15 July 2010

Climate Change Impact Using Google Earth

Climate Change Impact Using Google Earth

The Google Earth KML shows how the world would be affected by a global average temperature increase of 4 Degrees Celsius is an awareness in climate science.

Using Google Earth this illustrates rising levels of sea water and reduction in crop yields in different parts of the globe if temperatures are not stemmed by reducing greenhouse gases.

Climate Change Impact Using Google Earth

The launch of the map by the Foreign Office (FCO) and the Department of Energy and Climate Change (Decc) comes in the wake of the "climategate" row over emails stolen from the University of East Anglia's Climatic Research Unit and the sustained attack it prompted on scientific research into man-made global warming.

On 14th July, the FCO and DECC launched an interactive map showing some of the possible impacts of a global temperature rise of 4 degrees Celsius above pre-industrial times. It underlines why the UK Government and other countries believe we must keep global warming to 2 degrees Celsius. The map includes videos from the contributing scientists, led by the Met Office Hadley Centre, talking about their research. It also includes examples of what the FCO and British Council are doing to build understanding globally of the urgent need for all countries to accelerate the transition to a low carbon economy.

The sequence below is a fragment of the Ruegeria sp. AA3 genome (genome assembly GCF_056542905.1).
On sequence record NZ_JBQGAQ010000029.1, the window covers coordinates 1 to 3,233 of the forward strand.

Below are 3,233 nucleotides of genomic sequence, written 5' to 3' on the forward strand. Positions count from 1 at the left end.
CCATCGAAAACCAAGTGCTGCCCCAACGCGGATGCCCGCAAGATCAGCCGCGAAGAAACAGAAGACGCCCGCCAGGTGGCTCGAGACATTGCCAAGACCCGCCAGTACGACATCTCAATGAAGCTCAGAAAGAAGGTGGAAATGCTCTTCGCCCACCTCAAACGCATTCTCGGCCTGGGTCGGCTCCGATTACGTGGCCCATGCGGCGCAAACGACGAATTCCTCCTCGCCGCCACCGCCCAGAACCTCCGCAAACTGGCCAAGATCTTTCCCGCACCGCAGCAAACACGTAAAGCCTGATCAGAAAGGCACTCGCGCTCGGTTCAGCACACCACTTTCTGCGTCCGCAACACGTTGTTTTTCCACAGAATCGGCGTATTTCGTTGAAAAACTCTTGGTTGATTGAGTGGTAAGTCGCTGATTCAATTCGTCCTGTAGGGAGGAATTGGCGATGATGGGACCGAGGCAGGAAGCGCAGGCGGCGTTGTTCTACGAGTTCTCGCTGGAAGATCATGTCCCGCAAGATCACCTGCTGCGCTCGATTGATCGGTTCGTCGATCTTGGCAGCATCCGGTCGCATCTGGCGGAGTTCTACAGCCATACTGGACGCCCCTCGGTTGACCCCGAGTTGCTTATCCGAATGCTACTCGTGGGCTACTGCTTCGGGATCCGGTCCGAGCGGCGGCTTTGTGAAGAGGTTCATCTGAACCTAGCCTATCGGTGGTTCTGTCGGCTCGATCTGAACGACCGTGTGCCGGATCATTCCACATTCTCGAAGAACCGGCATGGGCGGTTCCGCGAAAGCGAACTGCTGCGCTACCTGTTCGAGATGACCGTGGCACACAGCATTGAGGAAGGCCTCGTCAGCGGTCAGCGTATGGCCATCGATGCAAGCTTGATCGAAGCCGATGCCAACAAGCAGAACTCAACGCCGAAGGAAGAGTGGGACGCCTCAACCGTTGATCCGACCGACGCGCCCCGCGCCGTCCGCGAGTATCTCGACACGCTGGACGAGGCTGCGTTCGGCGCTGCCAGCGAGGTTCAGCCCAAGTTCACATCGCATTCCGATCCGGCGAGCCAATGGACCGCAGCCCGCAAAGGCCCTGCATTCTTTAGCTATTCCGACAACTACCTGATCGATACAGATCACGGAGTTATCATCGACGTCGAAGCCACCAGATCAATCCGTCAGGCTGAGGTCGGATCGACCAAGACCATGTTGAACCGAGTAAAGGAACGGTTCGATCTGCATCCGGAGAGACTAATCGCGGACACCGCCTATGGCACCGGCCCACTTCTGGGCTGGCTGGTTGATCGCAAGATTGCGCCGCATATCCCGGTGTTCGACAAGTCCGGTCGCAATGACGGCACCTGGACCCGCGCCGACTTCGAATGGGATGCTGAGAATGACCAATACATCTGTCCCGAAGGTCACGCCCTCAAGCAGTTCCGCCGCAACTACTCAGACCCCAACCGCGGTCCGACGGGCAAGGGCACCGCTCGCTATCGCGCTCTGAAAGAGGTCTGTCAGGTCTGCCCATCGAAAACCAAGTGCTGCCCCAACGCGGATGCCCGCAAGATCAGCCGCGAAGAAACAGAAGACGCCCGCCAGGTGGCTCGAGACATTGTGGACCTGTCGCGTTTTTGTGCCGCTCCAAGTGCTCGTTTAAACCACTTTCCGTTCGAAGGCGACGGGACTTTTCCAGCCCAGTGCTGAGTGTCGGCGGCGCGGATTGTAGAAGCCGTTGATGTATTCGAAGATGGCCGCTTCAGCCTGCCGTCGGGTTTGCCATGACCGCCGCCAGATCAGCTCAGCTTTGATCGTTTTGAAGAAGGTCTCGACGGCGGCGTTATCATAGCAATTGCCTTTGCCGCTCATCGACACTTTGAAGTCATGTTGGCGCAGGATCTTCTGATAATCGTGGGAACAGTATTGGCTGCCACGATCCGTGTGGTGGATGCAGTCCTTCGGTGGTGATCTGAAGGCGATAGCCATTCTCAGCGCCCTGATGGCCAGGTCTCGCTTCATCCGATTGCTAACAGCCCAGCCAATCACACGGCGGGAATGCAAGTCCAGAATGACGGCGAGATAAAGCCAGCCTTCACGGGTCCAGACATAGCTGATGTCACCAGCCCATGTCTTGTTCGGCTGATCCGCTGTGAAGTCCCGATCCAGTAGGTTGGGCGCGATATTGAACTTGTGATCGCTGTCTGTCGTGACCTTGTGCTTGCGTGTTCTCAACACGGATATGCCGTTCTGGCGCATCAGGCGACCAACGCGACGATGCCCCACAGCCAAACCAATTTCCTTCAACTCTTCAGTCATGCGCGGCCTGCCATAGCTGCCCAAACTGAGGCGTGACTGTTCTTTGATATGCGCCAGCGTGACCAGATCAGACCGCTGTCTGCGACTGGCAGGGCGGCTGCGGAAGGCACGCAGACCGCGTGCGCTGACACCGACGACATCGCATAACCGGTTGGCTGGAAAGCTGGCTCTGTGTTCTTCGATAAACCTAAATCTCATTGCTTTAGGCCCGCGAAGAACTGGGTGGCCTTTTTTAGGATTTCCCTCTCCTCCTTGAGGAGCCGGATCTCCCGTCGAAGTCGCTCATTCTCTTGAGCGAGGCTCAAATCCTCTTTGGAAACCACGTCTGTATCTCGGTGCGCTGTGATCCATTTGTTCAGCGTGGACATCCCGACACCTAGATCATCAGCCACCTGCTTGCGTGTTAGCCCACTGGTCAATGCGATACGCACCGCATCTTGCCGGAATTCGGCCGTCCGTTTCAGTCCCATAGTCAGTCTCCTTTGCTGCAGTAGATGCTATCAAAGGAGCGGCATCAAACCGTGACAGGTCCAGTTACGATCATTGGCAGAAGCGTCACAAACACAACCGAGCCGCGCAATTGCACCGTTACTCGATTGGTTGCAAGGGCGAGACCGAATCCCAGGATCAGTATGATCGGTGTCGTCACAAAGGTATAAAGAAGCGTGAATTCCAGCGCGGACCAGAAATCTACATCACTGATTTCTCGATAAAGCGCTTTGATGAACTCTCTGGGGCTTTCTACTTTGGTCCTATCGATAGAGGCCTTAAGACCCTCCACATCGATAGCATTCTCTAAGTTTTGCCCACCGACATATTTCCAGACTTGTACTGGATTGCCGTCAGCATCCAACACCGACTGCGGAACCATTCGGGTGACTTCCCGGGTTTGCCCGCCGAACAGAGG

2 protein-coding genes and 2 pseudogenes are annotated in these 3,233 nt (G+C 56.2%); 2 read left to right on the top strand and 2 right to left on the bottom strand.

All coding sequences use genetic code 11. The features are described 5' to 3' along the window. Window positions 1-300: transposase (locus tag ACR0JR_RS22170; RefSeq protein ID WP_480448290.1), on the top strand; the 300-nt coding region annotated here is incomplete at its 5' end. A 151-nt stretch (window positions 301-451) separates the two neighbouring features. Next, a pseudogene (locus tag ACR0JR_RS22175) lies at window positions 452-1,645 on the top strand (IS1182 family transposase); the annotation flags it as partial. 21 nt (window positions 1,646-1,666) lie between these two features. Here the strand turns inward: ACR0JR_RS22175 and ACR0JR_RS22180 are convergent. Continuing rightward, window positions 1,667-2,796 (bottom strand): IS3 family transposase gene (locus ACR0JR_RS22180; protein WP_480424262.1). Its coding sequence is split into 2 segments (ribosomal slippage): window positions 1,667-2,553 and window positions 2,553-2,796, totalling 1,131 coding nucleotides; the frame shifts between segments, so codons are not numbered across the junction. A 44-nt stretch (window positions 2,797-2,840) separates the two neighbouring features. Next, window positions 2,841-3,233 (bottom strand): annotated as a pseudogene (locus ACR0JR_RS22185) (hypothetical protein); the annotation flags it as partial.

Government chief scientist Professor John Beddington said there was "no doubt there is a problem in public confidence in climate change".

Between November last year and February this year, the number of people who thought climate change was not happening had increased and the number who thought it was man-made had fallen.

The map, which will be updated as new data becomes available, features videos of scientists talking about the research behind the potential impacts of climate change and information about work undertaken by the Foreign Office and British Council.

Climate change minister Greg Barker said politicians had a responsibility to help make it easy for people to take action on climate changes.

And he said: "A lot of this is about the tone - there was a slight sense the climate community, and politicians are a large part of that, got what was coming to it.

"It was being a little too preachy, had a little bit of a high moral tone."

He said people did not need to deal in absolutes to make a strong case for action on climate change and it was in the UK's long-term interest to lead the way on the move to a low carbon economy.

Ed Parsons from Google said: "This is a great example of the benefits of using the latest web technology to visualise scientific information and promote better understanding of the potential impacts of climate change."

The online map is available, for people who have Google Earth installed, at: http://www.fco.gov.uk/google-earth-4degrees.kml


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